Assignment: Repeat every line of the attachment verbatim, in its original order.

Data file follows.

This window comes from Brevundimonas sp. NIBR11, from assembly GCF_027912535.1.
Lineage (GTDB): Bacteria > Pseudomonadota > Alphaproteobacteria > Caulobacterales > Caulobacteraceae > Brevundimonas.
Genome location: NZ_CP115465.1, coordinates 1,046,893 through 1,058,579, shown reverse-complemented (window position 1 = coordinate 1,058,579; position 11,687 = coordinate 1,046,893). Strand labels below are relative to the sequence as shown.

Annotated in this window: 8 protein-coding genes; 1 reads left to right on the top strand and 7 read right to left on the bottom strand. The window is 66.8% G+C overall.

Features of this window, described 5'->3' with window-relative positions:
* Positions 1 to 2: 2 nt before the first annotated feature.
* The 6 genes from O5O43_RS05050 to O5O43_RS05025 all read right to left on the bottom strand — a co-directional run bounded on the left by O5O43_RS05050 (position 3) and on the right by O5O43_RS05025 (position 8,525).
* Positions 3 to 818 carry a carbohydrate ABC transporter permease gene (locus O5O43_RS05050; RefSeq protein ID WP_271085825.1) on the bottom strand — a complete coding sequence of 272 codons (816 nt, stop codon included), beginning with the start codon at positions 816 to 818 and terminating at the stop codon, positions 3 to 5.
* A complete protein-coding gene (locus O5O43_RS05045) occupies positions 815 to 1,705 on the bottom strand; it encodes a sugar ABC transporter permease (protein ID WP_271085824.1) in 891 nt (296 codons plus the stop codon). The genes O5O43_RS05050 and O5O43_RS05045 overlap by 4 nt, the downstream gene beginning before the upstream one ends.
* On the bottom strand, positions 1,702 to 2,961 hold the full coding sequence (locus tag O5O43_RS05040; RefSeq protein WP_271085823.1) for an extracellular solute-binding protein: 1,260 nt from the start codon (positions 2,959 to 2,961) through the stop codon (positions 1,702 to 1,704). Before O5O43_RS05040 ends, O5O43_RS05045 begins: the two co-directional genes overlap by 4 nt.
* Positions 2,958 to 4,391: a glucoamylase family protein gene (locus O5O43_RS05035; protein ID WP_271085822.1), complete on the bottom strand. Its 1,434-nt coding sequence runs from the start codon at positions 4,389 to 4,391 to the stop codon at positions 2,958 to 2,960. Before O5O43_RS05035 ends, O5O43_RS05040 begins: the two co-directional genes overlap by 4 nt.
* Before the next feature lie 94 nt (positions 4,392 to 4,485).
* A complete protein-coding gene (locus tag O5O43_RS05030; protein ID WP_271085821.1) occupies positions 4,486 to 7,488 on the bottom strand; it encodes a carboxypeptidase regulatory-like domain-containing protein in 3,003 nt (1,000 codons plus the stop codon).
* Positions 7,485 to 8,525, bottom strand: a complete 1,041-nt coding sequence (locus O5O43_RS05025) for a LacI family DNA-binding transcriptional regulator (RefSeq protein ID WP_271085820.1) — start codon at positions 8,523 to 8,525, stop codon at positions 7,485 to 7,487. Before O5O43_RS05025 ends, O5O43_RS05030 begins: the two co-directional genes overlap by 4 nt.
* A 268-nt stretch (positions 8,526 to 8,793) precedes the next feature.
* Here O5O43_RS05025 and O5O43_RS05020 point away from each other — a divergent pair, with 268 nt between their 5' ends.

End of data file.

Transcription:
This window comes from Brevundimonas sp. NIBR11, from assembly GCF_027912535.1.
Lineage (GTDB): Bacteria > Pseudomonadota > Alphaproteobacteria > Caulobacterales > Caulobacteraceae > Brevundimonas.
Genome location: NZ_CP115465.1, coordinates 1,046,893 through 1,058,579, shown reverse-complemented (window position 1 = coordinate 1,058,579; position 11,687 = coordinate 1,046,893). Strand labels below are relative to the sequence as shown.

Annotated in this window: 8 protein-coding genes; 1 reads left to right on the top strand and 7 read right to left on the bottom strand. The window is 66.8% G+C overall.

Features of this window, described 5'->3' with window-relative positions:
* Positions 1 to 2: 2 nt before the first annotated feature.
* The 6 genes from O5O43_RS05050 to O5O43_RS05025 all read right to left on the bottom strand — a co-directional run bounded on the left by O5O43_RS05050 (position 3) and on the right by O5O43_RS05025 (position 8,525).
* Positions 3 to 818 carry a carbohydrate ABC transporter permease gene (locus O5O43_RS05050; RefSeq protein ID WP_271085825.1) on the bottom strand — a complete coding sequence of 272 codons (816 nt, stop codon included), beginning with the start codon at positions 816 to 818 and terminating at the stop codon, positions 3 to 5.
* A complete protein-coding gene (locus O5O43_RS05045) occupies positions 815 to 1,705 on the bottom strand; it encodes a sugar ABC transporter permease (protein ID WP_271085824.1) in 891 nt (296 codons plus the stop codon). The genes O5O43_RS05050 and O5O43_RS05045 overlap by 4 nt, the downstream gene beginning before the upstream one ends.
* On the bottom strand, positions 1,702 to 2,961 hold the full coding sequence (locus tag O5O43_RS05040; RefSeq protein WP_271085823.1) for an extracellular solute-binding protein: 1,260 nt from the start codon (positions 2,959 to 2,961) through the stop codon (positions 1,702 to 1,704). Before O5O43_RS05040 ends, O5O43_RS05045 begins: the two co-directional genes overlap by 4 nt.
* Positions 2,958 to 4,391: a glucoamylase family protein gene (locus O5O43_RS05035; protein ID WP_271085822.1), complete on the bottom strand. Its 1,434-nt coding sequence runs from the start codon at positions 4,389 to 4,391 to the stop codon at positions 2,958 to 2,960. Before O5O43_RS05035 ends, O5O43_RS05040 begins: the two co-directional genes overlap by 4 nt.
* Before the next feature lie 94 nt (positions 4,392 to 4,485).
* A complete protein-coding gene (locus tag O5O43_RS05030; protein ID WP_271085821.1) occupies positions 4,486 to 7,488 on the bottom strand; it encodes a carboxypeptidase regulatory-like domain-containing protein in 3,003 nt (1,000 codons plus the stop codon).
* Positions 7,485 to 8,525, bottom strand: a complete 1,041-nt coding sequence (locus O5O43_RS05025) for a LacI family DNA-binding transcriptional regulator (RefSeq protein ID WP_271085820.1) — start codon at positions 8,523 to 8,525, stop codon at positions 7,485 to 7,487. Before O5O43_RS05025 ends, O5O43_RS05030 begins: the two co-directional genes overlap by 4 nt.
* A 268-nt stretch (positions 8,526 to 8,793) precedes the next feature.
* Here O5O43_RS05025 and O5O43_RS05020 point away from each other — a divergent pair, with 268 nt between their 5' ends.